State Names Medical Marijuana Rule-Makers
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TALLAHASSEE (CBSMiami/NSF) - A 12 member panel, including five nurseries, will prepare to hash out rules on who can grow medical marijuana and how it will be distributed to patients.
The rule-makers selected by the state Office of Compassionate Use will meet the first week of February in Tallahassee to set up the regulatory structure for the five nurseries eventually selected to grow, process and dispense medical marijuana in Florida.
Under a marijuana law passed last spring, nurseries that have been in business for at least 30 continuous years in Florida and cultivate at least 400,000 plants are eligible to be one of five "vertically-integrated" entities that will grow, process and distribute strains of cannabis that are low in euphoria-inducing tetrahydrocannabinol, or THC, and high in cannabadiol, or CBD, for patients who suffer from severe spasms or cancer.
Under the new law, doctors were supposed to begin ordering the substance for certain patients on Jan. 1. But after a legal challenge from a group of nurseries and other businesses, an administrative law judge in November struck down the health department's first proposal for a regulatory framework. That prompted the department to select the rarely-used "negotiated rulemaking" process to craft a rule.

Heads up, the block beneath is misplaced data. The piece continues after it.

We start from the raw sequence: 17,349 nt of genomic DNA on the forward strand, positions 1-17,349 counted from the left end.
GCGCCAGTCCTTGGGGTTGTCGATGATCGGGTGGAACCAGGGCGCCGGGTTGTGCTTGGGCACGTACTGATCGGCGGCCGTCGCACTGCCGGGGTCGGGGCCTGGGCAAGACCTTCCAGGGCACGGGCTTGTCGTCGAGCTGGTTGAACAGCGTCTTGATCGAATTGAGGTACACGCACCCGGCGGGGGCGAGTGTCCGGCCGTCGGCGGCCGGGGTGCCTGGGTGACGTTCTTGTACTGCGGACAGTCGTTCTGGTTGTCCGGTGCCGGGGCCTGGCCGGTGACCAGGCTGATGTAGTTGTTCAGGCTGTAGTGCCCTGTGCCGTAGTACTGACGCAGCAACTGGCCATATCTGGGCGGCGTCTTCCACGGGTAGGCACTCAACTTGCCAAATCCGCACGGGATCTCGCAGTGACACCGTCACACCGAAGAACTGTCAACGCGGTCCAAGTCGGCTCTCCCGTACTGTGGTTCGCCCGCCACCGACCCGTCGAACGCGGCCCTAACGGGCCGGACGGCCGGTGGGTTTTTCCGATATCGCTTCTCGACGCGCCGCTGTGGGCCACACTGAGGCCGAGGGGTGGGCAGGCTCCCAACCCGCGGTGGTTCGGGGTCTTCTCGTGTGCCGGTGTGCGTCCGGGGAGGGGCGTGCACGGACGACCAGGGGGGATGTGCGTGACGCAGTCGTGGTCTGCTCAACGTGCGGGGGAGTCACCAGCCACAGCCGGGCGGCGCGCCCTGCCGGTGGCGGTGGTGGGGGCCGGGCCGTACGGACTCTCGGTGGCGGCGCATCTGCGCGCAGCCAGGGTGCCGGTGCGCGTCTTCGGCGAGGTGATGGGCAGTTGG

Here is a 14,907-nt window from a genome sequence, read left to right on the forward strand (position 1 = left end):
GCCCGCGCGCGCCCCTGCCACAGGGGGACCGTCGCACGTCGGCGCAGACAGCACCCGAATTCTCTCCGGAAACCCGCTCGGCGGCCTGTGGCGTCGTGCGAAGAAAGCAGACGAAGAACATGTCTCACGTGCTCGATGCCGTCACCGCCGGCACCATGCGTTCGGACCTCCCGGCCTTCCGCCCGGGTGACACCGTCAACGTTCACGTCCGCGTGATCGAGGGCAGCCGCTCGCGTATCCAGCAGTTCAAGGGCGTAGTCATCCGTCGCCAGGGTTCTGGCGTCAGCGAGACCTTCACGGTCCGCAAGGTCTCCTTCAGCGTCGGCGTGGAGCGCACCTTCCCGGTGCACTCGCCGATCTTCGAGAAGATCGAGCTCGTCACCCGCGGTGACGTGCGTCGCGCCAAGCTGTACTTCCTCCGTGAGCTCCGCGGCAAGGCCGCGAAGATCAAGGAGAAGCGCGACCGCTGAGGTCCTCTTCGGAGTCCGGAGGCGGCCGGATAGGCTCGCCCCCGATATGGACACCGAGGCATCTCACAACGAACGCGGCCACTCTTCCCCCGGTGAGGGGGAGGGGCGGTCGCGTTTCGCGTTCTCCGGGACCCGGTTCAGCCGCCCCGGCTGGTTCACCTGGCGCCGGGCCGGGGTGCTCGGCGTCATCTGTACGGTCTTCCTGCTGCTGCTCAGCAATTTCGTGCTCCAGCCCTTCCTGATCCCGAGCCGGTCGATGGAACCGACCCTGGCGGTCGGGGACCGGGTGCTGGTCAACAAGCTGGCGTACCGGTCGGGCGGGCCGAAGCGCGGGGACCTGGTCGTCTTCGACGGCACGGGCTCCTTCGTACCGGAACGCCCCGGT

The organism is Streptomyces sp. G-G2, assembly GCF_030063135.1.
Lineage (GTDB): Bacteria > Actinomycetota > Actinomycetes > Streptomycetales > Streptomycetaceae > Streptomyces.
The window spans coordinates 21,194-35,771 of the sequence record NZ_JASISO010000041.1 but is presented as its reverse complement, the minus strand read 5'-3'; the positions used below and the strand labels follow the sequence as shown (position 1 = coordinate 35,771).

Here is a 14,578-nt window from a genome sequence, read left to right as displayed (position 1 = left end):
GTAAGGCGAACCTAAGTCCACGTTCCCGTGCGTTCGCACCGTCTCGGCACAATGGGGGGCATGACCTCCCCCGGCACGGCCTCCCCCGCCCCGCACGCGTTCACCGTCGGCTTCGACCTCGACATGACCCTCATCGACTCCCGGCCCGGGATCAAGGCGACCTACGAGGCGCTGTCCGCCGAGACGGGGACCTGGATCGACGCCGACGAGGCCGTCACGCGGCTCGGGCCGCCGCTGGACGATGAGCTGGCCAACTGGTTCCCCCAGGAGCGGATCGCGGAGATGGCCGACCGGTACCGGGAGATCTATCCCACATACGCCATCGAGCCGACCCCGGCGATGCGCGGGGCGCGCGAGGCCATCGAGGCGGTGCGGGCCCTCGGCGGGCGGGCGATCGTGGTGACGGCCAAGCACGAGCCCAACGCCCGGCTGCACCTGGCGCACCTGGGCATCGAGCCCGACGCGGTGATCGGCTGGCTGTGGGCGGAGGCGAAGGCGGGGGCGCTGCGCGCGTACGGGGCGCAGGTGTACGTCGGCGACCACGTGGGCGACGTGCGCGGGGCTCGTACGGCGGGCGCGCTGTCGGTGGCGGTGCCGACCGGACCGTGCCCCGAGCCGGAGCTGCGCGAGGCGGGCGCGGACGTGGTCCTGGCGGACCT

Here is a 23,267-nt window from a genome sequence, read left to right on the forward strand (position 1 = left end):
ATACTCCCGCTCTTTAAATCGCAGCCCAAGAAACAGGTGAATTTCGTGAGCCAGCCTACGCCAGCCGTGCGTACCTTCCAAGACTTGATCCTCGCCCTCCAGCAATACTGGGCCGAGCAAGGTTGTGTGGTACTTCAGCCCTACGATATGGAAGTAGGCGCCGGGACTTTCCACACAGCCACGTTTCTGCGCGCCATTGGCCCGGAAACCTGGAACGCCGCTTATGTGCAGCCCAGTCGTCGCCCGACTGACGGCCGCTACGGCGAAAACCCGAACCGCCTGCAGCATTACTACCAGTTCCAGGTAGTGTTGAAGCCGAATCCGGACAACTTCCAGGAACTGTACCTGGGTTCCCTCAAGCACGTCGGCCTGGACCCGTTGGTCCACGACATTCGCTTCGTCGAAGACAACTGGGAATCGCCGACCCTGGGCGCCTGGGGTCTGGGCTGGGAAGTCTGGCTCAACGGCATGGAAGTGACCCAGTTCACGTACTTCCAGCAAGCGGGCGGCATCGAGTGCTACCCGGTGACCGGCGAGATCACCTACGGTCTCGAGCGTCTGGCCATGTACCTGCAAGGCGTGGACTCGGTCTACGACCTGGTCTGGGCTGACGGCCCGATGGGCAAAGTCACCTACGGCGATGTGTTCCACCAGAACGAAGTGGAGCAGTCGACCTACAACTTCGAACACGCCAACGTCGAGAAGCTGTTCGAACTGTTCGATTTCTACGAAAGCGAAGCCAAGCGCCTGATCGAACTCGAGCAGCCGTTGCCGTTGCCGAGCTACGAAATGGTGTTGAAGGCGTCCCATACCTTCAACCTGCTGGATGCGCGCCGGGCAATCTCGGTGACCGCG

Those tied to nurseries selected to be on the committee are: George Hackney of Hackney Nursery Company in Quincy; Robert Wallace of Chestnut Hill Nursery and Orchards in Alachua; Bruce Knox of Knox Nurseries in Winter Garden; John Tipton of Plants of Ruskin; and Pedro Freyre of Miami-based Costa Farms, one of the nurseries that challenged the rule.
Also on the committee are: Jill Lamoureux, CannLabs, Inc.; botanist Darrin Potter; attorney Donna Blanton; Office of Compassionate Use Director Patricia Nelson; horticulture expert Jeffrey Block; Joel Stanley, who with his brothers produces and distributes "Charlotte's Web," a widely-known, low-THC cannabis strain, in Colorado; and Holley Moseley, who pushed for the low-THC law on behalf of her daughter, RayAnn, who suffers from a rare form of epilepsy that can cause hundreds of seizures a week.
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